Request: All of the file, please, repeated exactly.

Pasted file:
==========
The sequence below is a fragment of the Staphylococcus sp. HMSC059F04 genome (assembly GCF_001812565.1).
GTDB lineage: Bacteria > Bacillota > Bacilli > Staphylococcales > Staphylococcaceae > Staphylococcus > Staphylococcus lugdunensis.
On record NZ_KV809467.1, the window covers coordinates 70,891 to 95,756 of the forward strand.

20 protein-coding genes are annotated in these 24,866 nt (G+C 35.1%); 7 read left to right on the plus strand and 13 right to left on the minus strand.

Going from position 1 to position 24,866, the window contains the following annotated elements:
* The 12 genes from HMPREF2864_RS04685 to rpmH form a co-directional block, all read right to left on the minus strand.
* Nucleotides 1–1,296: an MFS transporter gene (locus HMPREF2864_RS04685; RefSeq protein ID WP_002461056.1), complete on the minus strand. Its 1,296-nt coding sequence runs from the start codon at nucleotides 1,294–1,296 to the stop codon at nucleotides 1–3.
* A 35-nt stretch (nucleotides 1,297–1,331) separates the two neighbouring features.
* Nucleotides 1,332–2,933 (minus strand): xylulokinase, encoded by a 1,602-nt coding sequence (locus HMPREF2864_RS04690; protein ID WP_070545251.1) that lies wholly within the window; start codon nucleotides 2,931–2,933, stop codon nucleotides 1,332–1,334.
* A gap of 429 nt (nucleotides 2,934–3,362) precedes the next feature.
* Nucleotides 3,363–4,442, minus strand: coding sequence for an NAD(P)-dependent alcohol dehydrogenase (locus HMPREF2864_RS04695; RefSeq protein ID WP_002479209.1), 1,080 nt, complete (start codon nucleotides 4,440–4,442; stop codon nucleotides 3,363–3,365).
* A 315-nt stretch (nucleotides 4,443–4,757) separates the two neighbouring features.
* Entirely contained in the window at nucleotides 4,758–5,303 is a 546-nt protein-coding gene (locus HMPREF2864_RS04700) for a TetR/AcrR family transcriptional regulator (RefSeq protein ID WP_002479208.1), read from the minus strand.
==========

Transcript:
The sequence below is a fragment of the Staphylococcus sp. HMSC059F04 genome (assembly GCF_001812565.1).
GTDB lineage: Bacteria > Bacillota > Bacilli > Staphylococcales > Staphylococcaceae > Staphylococcus > Staphylococcus lugdunensis.
On record NZ_KV809467.1, the window covers coordinates 70,891 to 95,756 of the forward strand.

20 protein-coding genes are annotated in these 24,866 nt (G+C 35.1%); 7 read left to right on the plus strand and 13 right to left on the minus strand.

Going from position 1 to position 24,866, the window contains the following annotated elements:
* The 12 genes from HMPREF2864_RS04685 to rpmH form a co-directional block, all read right to left on the minus strand.
* Nucleotides 1–1,296: an MFS transporter gene (locus HMPREF2864_RS04685; RefSeq protein ID WP_002461056.1), complete on the minus strand. Its 1,296-nt coding sequence runs from the start codon at nucleotides 1,294–1,296 to the stop codon at nucleotides 1–3.
* A 35-nt stretch (nucleotides 1,297–1,331) separates the two neighbouring features.
* Nucleotides 1,332–2,933 (minus strand): xylulokinase, encoded by a 1,602-nt coding sequence (locus HMPREF2864_RS04690; protein ID WP_070545251.1) that lies wholly within the window; start codon nucleotides 2,931–2,933, stop codon nucleotides 1,332–1,334.
* A gap of 429 nt (nucleotides 2,934–3,362) precedes the next feature.
* Nucleotides 3,363–4,442, minus strand: coding sequence for an NAD(P)-dependent alcohol dehydrogenase (locus HMPREF2864_RS04695; RefSeq protein ID WP_002479209.1), 1,080 nt, complete (start codon nucleotides 4,440–4,442; stop codon nucleotides 3,363–3,365).
* A 315-nt stretch (nucleotides 4,443–4,757) separates the two neighbouring features.
* Entirely contained in the window at nucleotides 4,758–5,303 is a 546-nt protein-coding gene (locus HMPREF2864_RS04700) for a TetR/AcrR family transcriptional regulator (RefSeq protein ID WP_002479208.1), read from the minus strand.